Simultaneously, the annual means of the external field (coeff (1,0)) aligned with the negative Z_{sm} component are calculated. Results are presented in Fig. 2 as plus signs with error bars. This quantity shows major solar cycle dependence. Large annual means up to 17 nT are obtained during the years 2001 through 2005; subsequently they decay to 2 nT in 2009. An interpretation in terms of magnetospheric currents will be given in Section 4.
3.2 Modeling of the external fields
A widely accepted approach is the parameterization of the various external field sources by suitable parameters. In the case of the SM field, Maus and Weidelt (2004) proposed the E_{st} index (external part of D_{st}) as a suitable proxy for describing the temporal changes of the ring current effect. In addition, a bias value has to be considered, reflecting the magnetic effect of the quiettime ring current (for E_{st} = 0). The annual means shown in Fig. 2 suggest that the bias can no longer be considered as constant when analyzing a 9year interval.
In order to obtain a continuous description of the nearEarth external field, we have introduced a number of controlling parameters for the SM and GSM models. Scaling and temporal shift of these parameters are optimized by minimizing the difference between model prediction and satellite observations. The SM model (mainly coeff (1, 0)) is controlled by three different entries. Time variations (order of days) are accounted for by a parameterization with the E_{st} index. The strength and variation of the E_{st}related part is plotted in Fig. 2 as a thin line. This curve is systematically below the annual means. To reconcile the model with the observations, we tested several solar cycle dependent functions that could represent the timevariable bias. Promising results were obtained using the solar flux (F_{10.7} index) delayed by about 20 months, for parameterizing the second part (dashed curve). The third part is a constant bias (dasheddotted curve).
The attained match between SM field model (heavy line) and observation (plus signs) is shown in Fig. 2. The most appropriate delay time for the 81day running mean of F10.7 (termed F_{10.7a}) has been determined empirically by testing the RMS discrepancy between model prediction and observation. As can be seen from Fig. 3 (top frame), best results are achieved when the field lags behind F_{10.7a} by 18–22 months. We obtain consistent delay times from independently processed CHAMP and Ørsted data. For our final model we selected a time lag of 20 months, to be applied to the F_{10.7a} readings. Taking all these effects into account, the SM field in nT is modeled (coeff (1,0)) as
where the solar flux values have been centered about their mean value, F_{10.7} = 120 sfu.
We also modeled the external field part in the GSM frame. Although no longterm trend emerged from the annual means in Fig. 1, improvements on shorter time scales have been tested. The GSM field has been related to currents in the outer magnetosphere. The strength of the transpolar cap potential may be regarded as a suitable indicator for magnetospheric convection. Since there is no dedicated index representing this potential, we make use of its linear correlation with the merging electric field, E_{m}, as suggested by Kan and Lee (1979). According to these authors E_{m} is calculated as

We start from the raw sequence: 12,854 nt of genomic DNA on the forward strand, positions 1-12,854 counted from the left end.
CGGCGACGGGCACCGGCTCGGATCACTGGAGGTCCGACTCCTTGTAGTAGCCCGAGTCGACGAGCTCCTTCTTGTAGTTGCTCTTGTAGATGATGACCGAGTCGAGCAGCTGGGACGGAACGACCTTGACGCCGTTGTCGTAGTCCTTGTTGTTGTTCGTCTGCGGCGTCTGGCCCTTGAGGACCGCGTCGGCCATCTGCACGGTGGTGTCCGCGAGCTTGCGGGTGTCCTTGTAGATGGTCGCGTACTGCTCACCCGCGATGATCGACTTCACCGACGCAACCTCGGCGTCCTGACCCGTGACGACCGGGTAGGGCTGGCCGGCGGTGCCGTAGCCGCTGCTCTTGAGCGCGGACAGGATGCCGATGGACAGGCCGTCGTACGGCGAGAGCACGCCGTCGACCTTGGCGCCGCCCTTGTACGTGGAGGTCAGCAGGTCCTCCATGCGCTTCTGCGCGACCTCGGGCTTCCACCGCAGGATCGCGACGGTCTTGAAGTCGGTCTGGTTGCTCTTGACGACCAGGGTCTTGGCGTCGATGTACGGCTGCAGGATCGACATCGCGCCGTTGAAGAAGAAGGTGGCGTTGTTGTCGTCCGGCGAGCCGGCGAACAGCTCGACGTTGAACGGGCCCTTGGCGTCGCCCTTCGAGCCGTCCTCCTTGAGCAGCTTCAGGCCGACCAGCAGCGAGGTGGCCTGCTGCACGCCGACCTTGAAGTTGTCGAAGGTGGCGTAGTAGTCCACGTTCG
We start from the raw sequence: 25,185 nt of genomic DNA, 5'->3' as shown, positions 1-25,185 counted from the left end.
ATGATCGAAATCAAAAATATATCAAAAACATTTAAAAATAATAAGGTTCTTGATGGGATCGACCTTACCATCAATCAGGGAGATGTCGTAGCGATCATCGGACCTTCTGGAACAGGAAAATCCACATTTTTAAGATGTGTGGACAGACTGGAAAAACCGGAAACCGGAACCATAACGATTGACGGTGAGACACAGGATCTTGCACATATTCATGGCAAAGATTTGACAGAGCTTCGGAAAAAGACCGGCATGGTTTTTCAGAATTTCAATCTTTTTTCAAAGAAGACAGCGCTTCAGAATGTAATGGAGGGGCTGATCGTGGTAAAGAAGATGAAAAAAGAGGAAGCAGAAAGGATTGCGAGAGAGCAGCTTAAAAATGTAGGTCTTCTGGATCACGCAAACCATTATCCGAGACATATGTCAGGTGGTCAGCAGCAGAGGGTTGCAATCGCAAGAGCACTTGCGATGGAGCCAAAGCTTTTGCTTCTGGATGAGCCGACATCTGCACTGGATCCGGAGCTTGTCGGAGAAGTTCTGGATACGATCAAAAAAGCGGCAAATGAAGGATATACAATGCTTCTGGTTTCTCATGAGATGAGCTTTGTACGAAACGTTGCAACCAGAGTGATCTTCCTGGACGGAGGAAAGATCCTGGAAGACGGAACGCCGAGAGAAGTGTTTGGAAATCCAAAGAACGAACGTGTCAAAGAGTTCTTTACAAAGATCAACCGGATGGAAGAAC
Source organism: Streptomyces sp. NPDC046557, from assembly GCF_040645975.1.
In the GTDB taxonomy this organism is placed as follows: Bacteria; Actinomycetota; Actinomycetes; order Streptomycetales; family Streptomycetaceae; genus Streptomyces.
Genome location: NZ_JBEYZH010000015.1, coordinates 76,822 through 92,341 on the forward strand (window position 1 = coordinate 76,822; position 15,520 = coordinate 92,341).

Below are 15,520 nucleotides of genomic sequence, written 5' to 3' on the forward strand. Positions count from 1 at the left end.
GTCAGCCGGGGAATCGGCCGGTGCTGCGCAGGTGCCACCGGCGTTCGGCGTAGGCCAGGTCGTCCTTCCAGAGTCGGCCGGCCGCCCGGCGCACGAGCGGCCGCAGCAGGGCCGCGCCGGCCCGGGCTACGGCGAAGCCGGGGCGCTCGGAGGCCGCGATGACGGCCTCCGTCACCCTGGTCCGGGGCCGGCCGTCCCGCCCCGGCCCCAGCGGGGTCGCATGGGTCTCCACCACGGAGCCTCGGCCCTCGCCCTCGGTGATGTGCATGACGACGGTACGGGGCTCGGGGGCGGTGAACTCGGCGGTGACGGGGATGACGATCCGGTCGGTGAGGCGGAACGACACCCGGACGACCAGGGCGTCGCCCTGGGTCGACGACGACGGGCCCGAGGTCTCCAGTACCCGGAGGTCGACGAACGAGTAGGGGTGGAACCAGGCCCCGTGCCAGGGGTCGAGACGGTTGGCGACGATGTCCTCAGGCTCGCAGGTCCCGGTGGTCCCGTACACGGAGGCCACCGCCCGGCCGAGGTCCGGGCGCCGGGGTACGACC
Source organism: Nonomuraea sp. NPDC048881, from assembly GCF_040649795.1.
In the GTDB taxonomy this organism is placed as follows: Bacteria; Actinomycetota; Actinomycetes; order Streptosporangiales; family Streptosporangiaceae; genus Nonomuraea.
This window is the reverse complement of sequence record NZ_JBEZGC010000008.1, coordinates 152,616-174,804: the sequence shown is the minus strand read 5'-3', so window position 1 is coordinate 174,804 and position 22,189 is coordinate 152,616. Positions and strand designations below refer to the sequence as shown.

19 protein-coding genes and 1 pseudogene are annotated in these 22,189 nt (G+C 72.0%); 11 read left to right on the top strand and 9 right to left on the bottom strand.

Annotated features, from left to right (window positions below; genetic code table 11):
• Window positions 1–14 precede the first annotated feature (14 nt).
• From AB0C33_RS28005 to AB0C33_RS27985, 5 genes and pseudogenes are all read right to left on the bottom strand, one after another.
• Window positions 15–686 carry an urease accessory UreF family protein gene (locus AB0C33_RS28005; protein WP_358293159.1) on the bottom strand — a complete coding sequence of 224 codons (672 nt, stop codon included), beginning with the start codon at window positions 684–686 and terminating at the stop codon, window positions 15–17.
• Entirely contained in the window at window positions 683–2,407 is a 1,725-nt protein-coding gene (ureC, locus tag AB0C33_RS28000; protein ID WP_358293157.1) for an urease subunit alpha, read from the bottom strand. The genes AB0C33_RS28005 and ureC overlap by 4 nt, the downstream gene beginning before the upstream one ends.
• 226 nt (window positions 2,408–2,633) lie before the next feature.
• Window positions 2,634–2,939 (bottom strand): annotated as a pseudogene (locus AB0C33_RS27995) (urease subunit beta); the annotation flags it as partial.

where v_{SW} is solar wind velocity, B_{ y } and B_{ z } are IMF components in GSM frame and Θ is the clock angle of the IMF. For strong solar wind conditions, the transpolar potential goes into saturation. Ober et al. (2003) derived saturation curves for the transpolar potential from DMSP measurements. We make use of their results for computing an effective electric field,
where E_{m} is in mV/m.
The parameterization of the GSM model by E_{m} was validated by comparison with observations. As can be seen in Fig. 3 (bottom frame), an optimal agreement between the data sets is obtained for an delayed by 60 minutes with respect to solar wind data at the bow shock. The uniform GSM field in nT is calculated as follows
where is in mV/m. The temporal evolution of the modeled GSM coeff (1, 0) is plotted in Fig. 1 as a full line. No trend emerges.
In this study we also confirm the partial penetration of the IMF B_{ y } field to the Earth’s surface. The scaling factor 0.26 confirms earlier results (e.g., Lesur et al. (2005); ML (2005)). A new element is the optimal delay of 35 minutes with respect to the IMF reading at the bow shock (see Fig. 3, bottom).
This new parameterization allows the external field contribution to be modeled more reliably over long periods. Details of the SHA coefficients used in this model are compiled in Table 1. For comparison, the most appropriate coefficients derived from independent Ørsted data are added. In general, the coefficients from both satellites and both orbital altitudes agree reasonably well, supporting the reliability of our model. We believe that the CHAMP observations are more suitable for separating the fields in SM and GSM frames, partly because of differences in orbital dynamics. It takes Ørsted almost 4.5 years to precess through all local times, compared to only 261 days in the case of CHAMP.